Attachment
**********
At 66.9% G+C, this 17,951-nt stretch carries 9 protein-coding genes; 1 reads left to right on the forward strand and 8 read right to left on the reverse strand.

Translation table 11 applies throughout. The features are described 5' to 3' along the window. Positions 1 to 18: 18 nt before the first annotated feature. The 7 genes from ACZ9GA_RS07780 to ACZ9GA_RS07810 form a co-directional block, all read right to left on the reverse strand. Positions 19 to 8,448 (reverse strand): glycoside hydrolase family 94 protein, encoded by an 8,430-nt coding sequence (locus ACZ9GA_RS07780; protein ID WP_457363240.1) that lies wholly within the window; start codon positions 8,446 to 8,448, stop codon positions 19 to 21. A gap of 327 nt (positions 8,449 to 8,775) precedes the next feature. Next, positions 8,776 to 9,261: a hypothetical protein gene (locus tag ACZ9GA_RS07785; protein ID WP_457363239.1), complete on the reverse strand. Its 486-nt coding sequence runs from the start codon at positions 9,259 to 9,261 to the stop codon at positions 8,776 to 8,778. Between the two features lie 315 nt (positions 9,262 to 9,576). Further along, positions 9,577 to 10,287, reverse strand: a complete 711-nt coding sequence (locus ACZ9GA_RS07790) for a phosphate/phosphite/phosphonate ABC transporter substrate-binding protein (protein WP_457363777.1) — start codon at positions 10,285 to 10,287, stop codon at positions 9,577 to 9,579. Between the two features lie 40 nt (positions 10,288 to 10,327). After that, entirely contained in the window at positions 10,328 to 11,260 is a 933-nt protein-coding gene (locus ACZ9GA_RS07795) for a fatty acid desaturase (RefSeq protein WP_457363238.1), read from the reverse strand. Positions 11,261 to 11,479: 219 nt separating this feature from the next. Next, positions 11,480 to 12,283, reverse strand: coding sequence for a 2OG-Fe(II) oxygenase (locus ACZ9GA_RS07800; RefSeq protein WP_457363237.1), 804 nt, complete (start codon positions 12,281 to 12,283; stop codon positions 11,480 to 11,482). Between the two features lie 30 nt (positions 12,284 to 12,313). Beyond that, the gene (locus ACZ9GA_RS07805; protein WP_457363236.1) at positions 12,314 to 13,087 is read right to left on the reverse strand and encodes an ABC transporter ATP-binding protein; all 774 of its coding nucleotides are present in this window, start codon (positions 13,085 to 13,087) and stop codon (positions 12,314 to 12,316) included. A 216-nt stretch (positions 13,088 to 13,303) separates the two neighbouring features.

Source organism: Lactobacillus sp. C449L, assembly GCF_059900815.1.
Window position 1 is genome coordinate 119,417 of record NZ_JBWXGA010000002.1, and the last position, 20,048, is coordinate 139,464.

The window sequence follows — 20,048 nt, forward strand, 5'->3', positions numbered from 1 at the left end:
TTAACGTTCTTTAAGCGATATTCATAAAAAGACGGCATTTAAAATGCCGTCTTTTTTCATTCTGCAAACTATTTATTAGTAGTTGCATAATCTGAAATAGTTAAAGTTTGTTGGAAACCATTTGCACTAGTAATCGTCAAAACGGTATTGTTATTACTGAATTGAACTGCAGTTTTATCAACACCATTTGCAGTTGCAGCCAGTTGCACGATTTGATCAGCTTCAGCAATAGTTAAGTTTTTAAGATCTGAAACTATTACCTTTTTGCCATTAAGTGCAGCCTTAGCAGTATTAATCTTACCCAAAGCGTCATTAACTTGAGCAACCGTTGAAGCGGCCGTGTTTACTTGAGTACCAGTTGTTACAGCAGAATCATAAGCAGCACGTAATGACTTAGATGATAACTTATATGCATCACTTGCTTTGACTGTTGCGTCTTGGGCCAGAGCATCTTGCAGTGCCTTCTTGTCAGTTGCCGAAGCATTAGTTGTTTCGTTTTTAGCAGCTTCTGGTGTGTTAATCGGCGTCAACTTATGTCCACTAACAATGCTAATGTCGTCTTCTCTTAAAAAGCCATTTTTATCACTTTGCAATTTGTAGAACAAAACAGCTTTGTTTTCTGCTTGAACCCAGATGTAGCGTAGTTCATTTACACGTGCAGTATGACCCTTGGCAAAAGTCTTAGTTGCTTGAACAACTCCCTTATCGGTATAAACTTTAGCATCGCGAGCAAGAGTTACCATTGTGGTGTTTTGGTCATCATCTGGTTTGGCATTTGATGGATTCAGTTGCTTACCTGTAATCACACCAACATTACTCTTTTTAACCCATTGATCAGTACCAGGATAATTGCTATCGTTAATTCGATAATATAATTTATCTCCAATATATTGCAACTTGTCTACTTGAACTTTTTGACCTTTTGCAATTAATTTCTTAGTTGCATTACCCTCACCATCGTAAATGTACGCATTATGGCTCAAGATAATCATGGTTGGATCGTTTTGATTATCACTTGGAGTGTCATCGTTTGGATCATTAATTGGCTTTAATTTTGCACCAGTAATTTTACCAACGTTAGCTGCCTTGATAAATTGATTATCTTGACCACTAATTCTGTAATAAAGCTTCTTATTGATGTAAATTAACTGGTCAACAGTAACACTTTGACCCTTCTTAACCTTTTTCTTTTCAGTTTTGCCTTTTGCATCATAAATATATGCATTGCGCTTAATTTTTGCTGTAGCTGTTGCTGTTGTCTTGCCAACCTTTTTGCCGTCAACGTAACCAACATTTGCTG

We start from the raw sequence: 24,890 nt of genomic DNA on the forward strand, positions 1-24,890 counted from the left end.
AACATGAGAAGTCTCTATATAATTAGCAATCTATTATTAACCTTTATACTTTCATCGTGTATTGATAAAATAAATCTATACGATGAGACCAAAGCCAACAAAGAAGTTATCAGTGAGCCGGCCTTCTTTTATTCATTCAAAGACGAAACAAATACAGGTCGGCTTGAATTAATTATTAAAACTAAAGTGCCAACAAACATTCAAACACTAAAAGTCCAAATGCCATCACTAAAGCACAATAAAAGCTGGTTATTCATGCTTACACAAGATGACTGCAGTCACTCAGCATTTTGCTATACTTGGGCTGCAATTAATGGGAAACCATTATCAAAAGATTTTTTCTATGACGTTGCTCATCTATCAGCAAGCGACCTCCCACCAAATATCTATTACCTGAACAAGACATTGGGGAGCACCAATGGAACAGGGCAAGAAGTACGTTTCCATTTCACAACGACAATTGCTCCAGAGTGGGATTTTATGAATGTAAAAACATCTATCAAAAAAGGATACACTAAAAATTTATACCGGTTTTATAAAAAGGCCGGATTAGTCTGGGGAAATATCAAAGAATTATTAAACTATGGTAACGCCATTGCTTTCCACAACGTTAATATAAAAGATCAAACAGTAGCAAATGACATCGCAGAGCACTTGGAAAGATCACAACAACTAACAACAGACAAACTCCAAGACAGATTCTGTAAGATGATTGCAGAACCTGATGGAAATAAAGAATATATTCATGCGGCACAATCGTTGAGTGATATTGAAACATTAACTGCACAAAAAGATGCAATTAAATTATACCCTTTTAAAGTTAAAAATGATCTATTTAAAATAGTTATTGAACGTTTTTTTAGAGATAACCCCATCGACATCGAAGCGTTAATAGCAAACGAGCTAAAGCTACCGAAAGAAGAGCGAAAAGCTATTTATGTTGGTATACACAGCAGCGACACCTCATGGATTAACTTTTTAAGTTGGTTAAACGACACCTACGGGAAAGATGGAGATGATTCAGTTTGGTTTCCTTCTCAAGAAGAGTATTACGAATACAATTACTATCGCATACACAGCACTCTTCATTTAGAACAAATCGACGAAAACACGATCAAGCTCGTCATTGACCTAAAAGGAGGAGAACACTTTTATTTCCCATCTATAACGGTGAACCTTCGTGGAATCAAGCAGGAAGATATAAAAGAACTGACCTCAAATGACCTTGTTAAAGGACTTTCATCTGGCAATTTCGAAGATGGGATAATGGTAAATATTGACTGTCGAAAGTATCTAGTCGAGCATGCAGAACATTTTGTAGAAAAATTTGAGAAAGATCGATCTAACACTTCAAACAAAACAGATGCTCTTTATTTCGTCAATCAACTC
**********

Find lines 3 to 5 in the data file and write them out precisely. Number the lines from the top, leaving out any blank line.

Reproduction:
Source organism: Lactobacillus sp. C449L, assembly GCF_059900815.1.
Window position 1 is genome coordinate 119,417 of record NZ_JBWXGA010000002.1, and the last position, 20,048, is coordinate 139,464.

The window sequence follows — 20,048 nt, forward strand, 5'->3', positions numbered from 1 at the left end: